Linkedin Ads

Blog

9 Effective Ways to Find the Best Real Estate Investing Mentor

9 Effective Ways to Find the Best Real Estate Investing Mentor

author-pic
By Jacob Blackett
Finding a real estate investing mentor is one of the best decisions you can make as an aspiring or experienced real estate investor. A mentor can cut your learning curve and compress timelines. They can also guide you through your real estate investing journey and help you avoid the mistakes they made.

Finding a great real estate investing mentor is easier said than done. It’s natural to be cautious with trusting a mentor with your time and money. It can also be hard to find a mentor, and that’s why we’re listing the top 9 most effective ways to find the best real estate investing mentor for you.

1. Local (free) networking events

Attending local networking events in your area is a great way to meet potential real estate investing mentors. A common misconception is that you need to find a mentor who is 100 steps ahead of you. In reality, finding a mentor who is only five steps ahead of you is easier and more practical.

At these networking events, you’re likely to connect with investors who have a few more years of experience than you. These people might even be better mentors, since it wasn’t that long ago that they were in your shoes. Finding a mentor at a free networking event might take a commitment to meeting as many people as you can, and having genuine conversations. Don’t ask someone to mentor you after meeting them one time. Find a way to bring them value, either by offering your time, money, or making a connection between them and someone else.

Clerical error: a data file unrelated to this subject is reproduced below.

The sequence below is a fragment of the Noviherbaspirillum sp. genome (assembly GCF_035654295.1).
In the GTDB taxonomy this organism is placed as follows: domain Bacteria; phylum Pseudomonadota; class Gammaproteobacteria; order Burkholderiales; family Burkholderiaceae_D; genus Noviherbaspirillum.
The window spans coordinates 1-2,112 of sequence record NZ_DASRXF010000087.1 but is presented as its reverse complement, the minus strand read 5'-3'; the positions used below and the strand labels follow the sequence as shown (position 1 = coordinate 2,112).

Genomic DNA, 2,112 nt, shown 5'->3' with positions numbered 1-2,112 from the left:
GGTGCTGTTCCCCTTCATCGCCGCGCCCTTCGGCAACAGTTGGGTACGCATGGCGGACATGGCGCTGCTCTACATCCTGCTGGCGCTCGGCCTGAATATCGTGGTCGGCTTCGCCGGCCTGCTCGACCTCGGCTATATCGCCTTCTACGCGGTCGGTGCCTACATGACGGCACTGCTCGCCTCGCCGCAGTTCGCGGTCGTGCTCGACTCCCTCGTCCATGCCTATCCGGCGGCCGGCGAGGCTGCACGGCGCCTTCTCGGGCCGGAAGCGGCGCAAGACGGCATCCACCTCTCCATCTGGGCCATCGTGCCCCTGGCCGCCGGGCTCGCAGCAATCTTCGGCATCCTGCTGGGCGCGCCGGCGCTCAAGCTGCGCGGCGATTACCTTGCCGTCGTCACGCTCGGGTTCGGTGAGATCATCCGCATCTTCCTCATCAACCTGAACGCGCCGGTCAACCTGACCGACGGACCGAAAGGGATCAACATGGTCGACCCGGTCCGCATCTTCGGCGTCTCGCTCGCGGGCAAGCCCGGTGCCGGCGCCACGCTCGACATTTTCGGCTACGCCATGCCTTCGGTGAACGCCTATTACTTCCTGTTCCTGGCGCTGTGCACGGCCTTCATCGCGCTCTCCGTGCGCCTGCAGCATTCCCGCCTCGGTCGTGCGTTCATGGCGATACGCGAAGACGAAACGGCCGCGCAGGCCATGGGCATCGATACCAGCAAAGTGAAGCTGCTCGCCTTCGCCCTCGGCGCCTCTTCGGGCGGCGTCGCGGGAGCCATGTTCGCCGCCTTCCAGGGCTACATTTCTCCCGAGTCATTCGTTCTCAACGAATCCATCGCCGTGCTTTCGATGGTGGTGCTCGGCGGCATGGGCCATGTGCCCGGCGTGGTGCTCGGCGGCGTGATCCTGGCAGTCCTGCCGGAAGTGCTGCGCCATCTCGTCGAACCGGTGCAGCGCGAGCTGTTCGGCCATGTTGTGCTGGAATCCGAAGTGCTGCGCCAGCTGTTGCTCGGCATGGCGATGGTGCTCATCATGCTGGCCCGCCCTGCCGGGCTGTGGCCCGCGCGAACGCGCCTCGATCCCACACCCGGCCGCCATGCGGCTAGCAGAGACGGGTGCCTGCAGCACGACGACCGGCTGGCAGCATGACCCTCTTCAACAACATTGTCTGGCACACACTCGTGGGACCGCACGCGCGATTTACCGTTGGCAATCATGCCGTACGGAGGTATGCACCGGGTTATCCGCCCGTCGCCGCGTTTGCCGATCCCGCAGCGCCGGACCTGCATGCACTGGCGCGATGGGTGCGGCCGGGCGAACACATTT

You may also have to attend multiple networking events consistently before you find someone who is interested in mentoring you. Be persistent, and you have a good chance of finding a mentor at these free networking events.

2. Paid mentorship programs

Paid mentorship programs are an obvious, yet extremely effective way of finding a trustworthy mentor. Paid mentors have a responsibility to help you, which is nice when you want someone who you can rely on.

Many students achieve great success from paid mentorship programs. However, not all paid mentors are created equally. Just because a mentorship program is more expensive does not mean it’s higher quality. When you’re comparing paid mentorship programs, make sure you understand the structure.